Hello Brandon how are you today? There’s one question I must ask before we do this interview. What does being gay and of color means to you?
It’s quite a big ordeal. To be not just one stereotype, but three all in one lifetime (being black, a black male, then being a gay male), it’s one hell of a hurdle to hop. Growing through what I’ve had to go through as a black, gay man has definitely prepared me for the world. Being gay & of color to me means that you’re a survivor. If you were to sit down with any black gay man, no matter who they are, he’s survived something. Strength. Being gay and of color to me means strength.
I love that response. I truly agree with you. I would consider so many gay men of color as survivors. Many of us have encountered many obstacles in life. Let’s start off by addressing your current role as Damien on the online hit series “AboutHim.” How did you end up hearing about the role as Damien?
Well, I found out about the casting for this project online actually. At the time, I was without representation, so I did my own research, signed up for some online casting websites and there it was. Once I finally got asked to audition, I missed the first audition…and the second. I was working two other jobs at the time, so time conflict was my middle name at the time.
Wow, this role was MEANT FOR YOU! Even after missing the auditions, you still ended up with the role. Now After finding out, you were officially cast as Damien, what was some of your thoughts at that very moment when you got the big news?
Oh my God, I was completely shocked. I mean, I didn’t think I was gonna get it actually. My nerves were all over the place during auditions. I’m always like that with auditioning. When I got the call, I was just BLOWN AWAY!
Did you think while filming, and maybe even before getting the role? That the show would blow up like it has online?
Hell no! I mean, I knew we’d touch people, but this is literally some next level stuff. I thought this story was relatable so that’s why I fell in love with it…it might be the same reason why people are such big fans of the show. We had really REALLY humble beginnings with the show. Even seeing how far we’ve come makes me tear up because we’re just getting started.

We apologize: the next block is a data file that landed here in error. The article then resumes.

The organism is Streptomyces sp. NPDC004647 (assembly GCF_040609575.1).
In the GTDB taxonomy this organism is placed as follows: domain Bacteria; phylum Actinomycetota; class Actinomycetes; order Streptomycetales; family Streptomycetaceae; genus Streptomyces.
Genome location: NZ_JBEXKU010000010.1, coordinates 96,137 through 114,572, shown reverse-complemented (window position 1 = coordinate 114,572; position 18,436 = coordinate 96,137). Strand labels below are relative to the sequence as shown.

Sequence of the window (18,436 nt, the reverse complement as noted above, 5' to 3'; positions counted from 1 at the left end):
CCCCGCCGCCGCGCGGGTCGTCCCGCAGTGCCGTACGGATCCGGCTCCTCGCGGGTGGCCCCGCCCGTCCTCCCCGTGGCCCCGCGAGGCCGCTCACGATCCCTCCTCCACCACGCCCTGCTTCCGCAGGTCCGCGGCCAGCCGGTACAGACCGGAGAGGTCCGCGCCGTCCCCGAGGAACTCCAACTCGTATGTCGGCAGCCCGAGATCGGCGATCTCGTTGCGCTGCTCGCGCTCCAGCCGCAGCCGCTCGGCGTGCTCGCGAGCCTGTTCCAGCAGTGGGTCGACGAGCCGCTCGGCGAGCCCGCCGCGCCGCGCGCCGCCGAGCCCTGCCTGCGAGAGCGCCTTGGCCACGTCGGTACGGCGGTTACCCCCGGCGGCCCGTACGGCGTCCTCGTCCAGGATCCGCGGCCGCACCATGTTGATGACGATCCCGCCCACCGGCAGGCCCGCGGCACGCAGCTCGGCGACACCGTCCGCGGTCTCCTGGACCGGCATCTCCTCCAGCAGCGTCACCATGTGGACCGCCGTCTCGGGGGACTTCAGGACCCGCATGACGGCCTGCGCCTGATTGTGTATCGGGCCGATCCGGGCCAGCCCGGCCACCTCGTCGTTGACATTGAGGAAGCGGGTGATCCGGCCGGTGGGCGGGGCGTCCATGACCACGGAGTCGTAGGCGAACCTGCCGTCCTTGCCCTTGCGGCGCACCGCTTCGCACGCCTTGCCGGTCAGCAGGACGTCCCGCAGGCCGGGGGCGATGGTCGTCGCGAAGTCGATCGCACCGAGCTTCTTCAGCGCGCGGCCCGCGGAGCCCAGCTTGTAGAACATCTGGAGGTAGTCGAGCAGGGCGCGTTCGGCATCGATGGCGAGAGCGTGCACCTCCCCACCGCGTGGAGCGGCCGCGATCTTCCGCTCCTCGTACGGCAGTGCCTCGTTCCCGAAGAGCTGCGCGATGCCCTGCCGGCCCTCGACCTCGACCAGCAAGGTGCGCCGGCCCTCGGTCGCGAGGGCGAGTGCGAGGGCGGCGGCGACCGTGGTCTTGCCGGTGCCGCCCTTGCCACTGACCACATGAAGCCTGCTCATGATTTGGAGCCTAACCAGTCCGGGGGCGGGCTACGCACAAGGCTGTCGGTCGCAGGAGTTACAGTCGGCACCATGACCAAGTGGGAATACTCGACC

The story is VERY relatable and genuinely needed to be shared. One thing I love about the show is the fact that it’s speaking of a variety of things. I think something many black gay men of color struggle with is our sexuality. So for the show to pinpoint that issue, showed that the viewers related to the storyline. How has life changed for you since the viral success of About Him?
Tremendously [Laughs Out Loud]. People notice me now…that’s the biggest thing to me most of the time. As a child well into my adolescence, I was quite used to being overlooked or unnoticed. It’s amazing how God places you exactly where you need to be when you need to be there. I love it, all of it. This is the most love I’ve received before in my life. It’s beautiful.
That’s so beautiful! God makes no mistakes when getting us on the right track. Sometimes our stories start off one way and end another. The beauty in that is you’re now somebody and definitely will not be overlooked again. We’re going to touch more about Damien and the series About Him. But let’s get to know you, Brandon. So when was the very first time that you knew acting was your calling in life?
I was about eleven, maybe twelve years old? I was really big in church and we had this really purpose-driven youth director. She’d force us into just about everything. I would sing solo selection at church and that in turn made her feel like I was ready for the world. [Laughs Out Loud]. After seeing how well my brother did with public speaking, she decided to have me follow in his footsteps…the rest is history.